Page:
Per Erik Strandberg /cv /kurser /blog

As a step in me learning Data Analysis With Python I wanted to

So this text describes these steps.

Set up the environment

To spice things up I wanted this to run on a raspberry pi (see Dagbok 20151215). I started with the Raspbian Lite image from the official Raspberry pi downloads page (see [1]).

This was a fun but painfully slow way to set up the environment. I should probably have spend twice as much on the micro-SD card to get it faster if I had known this. I also first used Wifi instead of a wired ethernet connection.

After running sudo raspi-config to make use of the entire storage I made an update and installed my favorite desktop environment (Xfce), a nice editor (Gnu Emacs) and the python packages I needed:

sudo apt-get update
sudo apt-get upgrade
sudo apt-get install emacs-nox 
sudo apt-get install xfce4 xfce4-goodies xfce4-screenshooter 
sudo apt-get install sqlite3
sudo apt-get install python-scipy
sudo apt-get install python-pandas
sudo apt-get install ...

Set up the database

I wanted to use some form of SQL database, and sqlite is perfect for the job. Since I want to do this programmatically I go through python. In this short example I connect to a (new) database and create a table called sensor.

conn = sqlite3.connect(FILENAME)
cur = conn.cursor()

sql = """
    create table sensor (
        sid         integer primary key not null,
        name        text,
        notes       text

_ = cur.execute(sql)

I fill this and the other tables with some values. In fact I do this in a very complicated way just for fun and it turned out to be very, very slow. If you feel like getting the details scroll down and read the code in the full example.

sql = "insert into sensor(sid, name, notes) values (%d, '%s', '%s');"
for (uid, name, notes) in [(201, 'Alpha', 'Sensor for weight'), \
                           (202, 'Beta', 'Sensor for conductivity'),
                           (203, 'Gamma', 'Sensor for surface oxides'),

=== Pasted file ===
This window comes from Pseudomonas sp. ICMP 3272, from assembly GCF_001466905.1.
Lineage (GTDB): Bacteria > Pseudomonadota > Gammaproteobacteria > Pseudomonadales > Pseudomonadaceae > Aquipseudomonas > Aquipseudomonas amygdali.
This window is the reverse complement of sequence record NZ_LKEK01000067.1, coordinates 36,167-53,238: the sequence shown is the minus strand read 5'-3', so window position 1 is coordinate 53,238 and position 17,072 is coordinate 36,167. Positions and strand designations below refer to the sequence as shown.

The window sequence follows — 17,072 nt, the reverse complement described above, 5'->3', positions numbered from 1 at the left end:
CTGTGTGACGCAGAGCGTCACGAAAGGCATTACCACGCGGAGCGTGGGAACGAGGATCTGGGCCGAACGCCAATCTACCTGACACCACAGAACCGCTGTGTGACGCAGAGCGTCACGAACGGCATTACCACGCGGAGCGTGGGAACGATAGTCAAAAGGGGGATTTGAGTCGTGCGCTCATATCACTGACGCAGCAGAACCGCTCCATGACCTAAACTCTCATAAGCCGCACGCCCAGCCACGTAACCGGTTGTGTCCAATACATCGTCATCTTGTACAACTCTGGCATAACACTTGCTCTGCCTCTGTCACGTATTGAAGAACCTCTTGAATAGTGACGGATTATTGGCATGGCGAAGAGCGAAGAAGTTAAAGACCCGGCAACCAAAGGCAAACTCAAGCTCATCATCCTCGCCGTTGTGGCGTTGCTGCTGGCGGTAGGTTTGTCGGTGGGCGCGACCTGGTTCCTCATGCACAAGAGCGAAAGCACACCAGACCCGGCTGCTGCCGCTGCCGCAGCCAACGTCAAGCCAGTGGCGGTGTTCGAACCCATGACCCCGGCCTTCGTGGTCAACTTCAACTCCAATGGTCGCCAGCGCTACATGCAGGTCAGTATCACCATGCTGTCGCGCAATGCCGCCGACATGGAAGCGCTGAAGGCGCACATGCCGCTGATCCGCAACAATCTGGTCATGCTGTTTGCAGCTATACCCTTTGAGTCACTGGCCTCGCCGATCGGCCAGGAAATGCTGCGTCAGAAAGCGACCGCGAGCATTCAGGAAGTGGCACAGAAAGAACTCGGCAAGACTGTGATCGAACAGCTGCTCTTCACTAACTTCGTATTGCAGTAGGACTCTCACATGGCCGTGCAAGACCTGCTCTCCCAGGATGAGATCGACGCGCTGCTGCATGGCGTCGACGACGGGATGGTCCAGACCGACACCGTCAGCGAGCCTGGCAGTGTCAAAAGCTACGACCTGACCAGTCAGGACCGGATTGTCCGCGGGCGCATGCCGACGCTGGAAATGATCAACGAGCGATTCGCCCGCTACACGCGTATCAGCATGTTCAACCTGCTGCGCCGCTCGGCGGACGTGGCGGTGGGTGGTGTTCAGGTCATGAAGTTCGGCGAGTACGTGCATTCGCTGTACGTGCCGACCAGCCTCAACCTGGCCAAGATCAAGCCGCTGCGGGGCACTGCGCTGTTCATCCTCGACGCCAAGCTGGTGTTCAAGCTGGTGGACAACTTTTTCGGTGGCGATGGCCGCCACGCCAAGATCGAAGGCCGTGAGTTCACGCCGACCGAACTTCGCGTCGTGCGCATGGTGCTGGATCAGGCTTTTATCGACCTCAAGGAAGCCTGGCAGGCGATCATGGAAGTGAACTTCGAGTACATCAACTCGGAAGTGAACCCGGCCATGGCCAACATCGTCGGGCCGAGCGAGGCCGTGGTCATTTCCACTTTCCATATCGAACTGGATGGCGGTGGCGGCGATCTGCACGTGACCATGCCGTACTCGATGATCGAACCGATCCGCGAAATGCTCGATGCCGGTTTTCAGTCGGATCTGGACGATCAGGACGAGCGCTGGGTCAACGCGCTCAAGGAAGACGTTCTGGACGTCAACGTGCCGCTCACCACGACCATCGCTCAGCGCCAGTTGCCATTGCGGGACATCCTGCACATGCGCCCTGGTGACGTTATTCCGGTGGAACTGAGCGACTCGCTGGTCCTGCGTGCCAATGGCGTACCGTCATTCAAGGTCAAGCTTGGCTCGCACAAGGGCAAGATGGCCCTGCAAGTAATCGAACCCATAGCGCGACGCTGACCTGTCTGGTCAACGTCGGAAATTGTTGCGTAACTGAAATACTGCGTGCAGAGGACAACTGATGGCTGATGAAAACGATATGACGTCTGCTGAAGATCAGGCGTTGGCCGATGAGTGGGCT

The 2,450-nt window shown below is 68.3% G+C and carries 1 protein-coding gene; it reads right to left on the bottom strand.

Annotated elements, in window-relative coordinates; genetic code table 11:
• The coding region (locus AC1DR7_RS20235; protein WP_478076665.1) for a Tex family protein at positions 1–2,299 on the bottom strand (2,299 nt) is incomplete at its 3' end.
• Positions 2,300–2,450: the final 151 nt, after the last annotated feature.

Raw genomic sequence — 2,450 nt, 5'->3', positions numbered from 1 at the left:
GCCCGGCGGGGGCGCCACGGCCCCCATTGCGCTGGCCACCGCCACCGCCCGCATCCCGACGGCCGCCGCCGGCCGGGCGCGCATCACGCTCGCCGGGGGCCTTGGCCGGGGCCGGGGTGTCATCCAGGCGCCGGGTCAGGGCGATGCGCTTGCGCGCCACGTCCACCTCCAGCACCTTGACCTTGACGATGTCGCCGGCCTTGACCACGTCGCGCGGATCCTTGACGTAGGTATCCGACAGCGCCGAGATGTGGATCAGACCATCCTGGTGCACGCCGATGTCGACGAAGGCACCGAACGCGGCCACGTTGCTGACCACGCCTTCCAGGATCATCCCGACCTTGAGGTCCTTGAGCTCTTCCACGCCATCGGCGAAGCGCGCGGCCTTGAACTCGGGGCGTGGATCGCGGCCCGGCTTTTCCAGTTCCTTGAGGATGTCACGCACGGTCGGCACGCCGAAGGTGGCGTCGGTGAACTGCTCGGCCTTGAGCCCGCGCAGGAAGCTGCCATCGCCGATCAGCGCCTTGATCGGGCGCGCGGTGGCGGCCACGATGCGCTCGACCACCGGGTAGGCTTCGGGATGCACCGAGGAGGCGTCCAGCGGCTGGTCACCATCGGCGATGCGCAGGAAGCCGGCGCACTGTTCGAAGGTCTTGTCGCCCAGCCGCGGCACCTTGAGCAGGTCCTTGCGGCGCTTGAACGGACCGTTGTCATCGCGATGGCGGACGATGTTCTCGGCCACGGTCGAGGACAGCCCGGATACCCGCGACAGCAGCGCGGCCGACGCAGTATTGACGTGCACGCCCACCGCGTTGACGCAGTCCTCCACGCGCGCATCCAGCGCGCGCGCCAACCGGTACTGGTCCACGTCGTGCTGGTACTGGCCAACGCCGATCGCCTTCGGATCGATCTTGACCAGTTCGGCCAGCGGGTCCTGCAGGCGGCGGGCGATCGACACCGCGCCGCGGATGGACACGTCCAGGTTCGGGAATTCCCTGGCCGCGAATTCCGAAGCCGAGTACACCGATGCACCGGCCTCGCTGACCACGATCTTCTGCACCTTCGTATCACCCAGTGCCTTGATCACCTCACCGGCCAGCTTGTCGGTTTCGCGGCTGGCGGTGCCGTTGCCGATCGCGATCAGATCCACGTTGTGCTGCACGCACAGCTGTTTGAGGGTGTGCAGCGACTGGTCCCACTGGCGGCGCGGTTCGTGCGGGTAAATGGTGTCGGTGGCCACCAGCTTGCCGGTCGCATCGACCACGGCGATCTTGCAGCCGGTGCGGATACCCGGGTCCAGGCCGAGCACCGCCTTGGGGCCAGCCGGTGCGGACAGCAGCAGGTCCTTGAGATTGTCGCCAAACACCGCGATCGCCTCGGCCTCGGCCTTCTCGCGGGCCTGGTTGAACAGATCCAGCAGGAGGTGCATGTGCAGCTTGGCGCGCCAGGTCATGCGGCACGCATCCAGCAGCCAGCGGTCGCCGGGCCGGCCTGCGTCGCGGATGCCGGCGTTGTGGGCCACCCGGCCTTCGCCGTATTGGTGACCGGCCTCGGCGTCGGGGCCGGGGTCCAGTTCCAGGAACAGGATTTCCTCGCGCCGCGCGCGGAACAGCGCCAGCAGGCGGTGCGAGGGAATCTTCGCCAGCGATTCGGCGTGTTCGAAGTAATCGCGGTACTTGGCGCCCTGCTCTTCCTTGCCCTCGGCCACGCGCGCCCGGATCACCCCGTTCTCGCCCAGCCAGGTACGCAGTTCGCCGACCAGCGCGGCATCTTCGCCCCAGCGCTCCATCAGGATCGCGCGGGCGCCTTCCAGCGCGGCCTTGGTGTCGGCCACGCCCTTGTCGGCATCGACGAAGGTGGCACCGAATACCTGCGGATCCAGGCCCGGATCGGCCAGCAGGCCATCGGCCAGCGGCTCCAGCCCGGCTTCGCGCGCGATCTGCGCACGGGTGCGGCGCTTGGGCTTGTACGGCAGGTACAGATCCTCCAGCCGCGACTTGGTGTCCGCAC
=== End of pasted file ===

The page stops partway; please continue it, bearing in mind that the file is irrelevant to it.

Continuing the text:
(204, 'Delta', 'Sensor for length'),
                           (205, 'Epsilon', 'Sensor for x-ray'),
                           (206, 'Zeta', 'Color checker 9000'),
                           (207, 'Eta', 'Ultra-violet detector'), ]:
    cur.execute(sql % (uid, name, notes))

The full example build this table, a few others and adds some 700 thousand faked sensor readings to the database. On my Raspberry Pi 2 this requires almost 6 minutes, but that's OK since it is intended to fake 7 years of sensor readings:

$ time python 
create new file /tmp/
insert values from line 1


real	5m42.281s
user	5m6.020s
sys	0m11.460s

Read values from the database

We want to read the values and I experimented with sqlite default settings in my .sqliterc file. I tried this:

$ cat ~/.sqliterc 
.mode column
.headers on

Anyway, I first try to do some database queries with the command line tool. If you have never used these before, I can only urge you to learn hand-crafting sql queries. It really speeds up debugging and experimentation to have a command line session running in parallel with the code being written. Here is a typical small session:

$ sqlite3 

sqlite> select * from line;
lid         name        notes                        
----------  ----------  -----------------------------